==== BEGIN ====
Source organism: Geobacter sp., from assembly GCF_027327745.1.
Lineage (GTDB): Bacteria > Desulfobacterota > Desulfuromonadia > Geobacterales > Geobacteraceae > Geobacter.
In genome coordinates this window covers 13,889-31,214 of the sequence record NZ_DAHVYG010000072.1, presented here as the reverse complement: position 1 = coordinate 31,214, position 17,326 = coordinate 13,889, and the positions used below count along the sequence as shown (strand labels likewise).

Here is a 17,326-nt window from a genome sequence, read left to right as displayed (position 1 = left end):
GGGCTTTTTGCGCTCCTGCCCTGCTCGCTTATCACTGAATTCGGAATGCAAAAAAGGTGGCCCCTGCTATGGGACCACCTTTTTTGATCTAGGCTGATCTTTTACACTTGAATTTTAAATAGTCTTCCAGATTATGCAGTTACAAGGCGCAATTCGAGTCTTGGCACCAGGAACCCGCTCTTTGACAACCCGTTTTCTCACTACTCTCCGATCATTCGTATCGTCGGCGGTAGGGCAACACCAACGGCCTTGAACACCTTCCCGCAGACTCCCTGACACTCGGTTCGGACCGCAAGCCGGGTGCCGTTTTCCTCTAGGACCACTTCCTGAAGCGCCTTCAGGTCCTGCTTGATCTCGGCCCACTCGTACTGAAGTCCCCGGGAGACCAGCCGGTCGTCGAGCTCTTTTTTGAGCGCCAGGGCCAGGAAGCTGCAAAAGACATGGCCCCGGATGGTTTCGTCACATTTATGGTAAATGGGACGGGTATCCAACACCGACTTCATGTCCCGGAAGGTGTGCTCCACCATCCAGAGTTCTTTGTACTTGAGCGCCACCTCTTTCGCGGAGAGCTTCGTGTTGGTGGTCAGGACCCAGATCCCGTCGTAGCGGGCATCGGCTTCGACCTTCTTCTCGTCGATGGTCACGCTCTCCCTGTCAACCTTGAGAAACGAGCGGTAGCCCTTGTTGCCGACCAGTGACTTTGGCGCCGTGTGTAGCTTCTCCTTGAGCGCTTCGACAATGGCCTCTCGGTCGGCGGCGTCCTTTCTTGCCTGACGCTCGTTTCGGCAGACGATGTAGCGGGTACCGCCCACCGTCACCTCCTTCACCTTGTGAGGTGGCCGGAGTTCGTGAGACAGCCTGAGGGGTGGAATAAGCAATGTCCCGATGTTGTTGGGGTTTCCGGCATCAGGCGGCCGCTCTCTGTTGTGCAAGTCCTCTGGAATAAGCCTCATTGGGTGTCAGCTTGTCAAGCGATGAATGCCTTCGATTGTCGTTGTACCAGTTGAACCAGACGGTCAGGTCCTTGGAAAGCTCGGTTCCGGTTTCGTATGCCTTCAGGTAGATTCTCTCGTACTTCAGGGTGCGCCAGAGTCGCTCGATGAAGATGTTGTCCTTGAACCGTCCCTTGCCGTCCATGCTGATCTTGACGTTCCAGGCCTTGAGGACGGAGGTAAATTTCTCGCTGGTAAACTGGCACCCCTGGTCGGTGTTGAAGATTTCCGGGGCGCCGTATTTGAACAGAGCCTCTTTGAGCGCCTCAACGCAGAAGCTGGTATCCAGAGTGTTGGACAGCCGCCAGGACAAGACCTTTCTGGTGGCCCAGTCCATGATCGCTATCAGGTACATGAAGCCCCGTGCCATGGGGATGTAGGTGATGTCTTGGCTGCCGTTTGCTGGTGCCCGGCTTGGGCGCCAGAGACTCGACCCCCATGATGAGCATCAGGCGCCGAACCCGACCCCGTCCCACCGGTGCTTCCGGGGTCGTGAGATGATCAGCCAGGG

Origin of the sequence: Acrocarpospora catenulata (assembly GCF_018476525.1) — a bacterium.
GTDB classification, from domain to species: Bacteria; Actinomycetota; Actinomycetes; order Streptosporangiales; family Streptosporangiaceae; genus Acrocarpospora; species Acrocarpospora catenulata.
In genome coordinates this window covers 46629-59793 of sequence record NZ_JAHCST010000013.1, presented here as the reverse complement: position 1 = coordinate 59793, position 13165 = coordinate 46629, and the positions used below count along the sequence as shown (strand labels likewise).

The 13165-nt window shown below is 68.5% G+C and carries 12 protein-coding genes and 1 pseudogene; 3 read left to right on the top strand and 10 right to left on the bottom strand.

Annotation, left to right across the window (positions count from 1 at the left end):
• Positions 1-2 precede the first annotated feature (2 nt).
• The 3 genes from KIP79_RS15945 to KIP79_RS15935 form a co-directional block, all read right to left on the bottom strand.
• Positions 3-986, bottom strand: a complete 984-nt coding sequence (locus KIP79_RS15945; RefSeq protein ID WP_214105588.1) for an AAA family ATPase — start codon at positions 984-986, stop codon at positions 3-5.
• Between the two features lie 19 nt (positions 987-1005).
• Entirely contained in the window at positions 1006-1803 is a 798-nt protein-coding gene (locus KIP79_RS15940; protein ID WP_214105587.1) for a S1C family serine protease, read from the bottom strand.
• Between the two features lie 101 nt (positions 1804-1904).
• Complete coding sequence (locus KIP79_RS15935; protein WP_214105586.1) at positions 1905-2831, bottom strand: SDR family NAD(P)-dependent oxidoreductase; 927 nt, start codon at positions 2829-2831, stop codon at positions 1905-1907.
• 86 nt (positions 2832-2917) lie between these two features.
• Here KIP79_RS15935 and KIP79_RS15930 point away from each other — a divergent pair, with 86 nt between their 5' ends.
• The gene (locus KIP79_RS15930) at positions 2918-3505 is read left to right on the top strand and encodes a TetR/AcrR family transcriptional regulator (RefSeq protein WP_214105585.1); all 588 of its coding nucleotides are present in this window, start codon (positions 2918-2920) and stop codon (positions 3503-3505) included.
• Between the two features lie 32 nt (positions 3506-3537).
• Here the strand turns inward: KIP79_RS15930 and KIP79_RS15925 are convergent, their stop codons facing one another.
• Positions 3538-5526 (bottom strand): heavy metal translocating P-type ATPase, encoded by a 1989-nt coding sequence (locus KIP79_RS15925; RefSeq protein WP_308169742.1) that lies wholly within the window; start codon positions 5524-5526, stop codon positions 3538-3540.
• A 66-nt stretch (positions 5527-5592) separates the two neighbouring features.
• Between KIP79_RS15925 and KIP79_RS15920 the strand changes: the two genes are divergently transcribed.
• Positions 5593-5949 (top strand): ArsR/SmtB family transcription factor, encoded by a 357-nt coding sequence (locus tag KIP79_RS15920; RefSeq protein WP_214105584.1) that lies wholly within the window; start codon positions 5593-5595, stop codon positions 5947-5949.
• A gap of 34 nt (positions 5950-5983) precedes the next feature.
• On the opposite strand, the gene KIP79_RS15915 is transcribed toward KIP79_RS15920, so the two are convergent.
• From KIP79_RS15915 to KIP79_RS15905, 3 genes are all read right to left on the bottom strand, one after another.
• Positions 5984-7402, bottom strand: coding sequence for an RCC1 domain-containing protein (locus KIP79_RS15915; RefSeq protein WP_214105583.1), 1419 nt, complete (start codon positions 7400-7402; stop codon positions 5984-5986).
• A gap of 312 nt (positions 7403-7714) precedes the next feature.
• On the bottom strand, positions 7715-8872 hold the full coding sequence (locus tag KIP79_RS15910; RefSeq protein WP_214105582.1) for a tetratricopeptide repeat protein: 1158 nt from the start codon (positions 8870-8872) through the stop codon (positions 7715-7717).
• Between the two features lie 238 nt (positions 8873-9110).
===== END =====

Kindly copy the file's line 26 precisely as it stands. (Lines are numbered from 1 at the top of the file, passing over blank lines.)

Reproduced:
• Positions 5593-5949 (top strand): ArsR/SmtB family transcription factor, encoded by a 357-nt coding sequence (locus tag KIP79_RS15920; RefSeq protein WP_214105584.1) that lies wholly within the window; start codon positions 5593-5595, stop codon positions 5947-5949.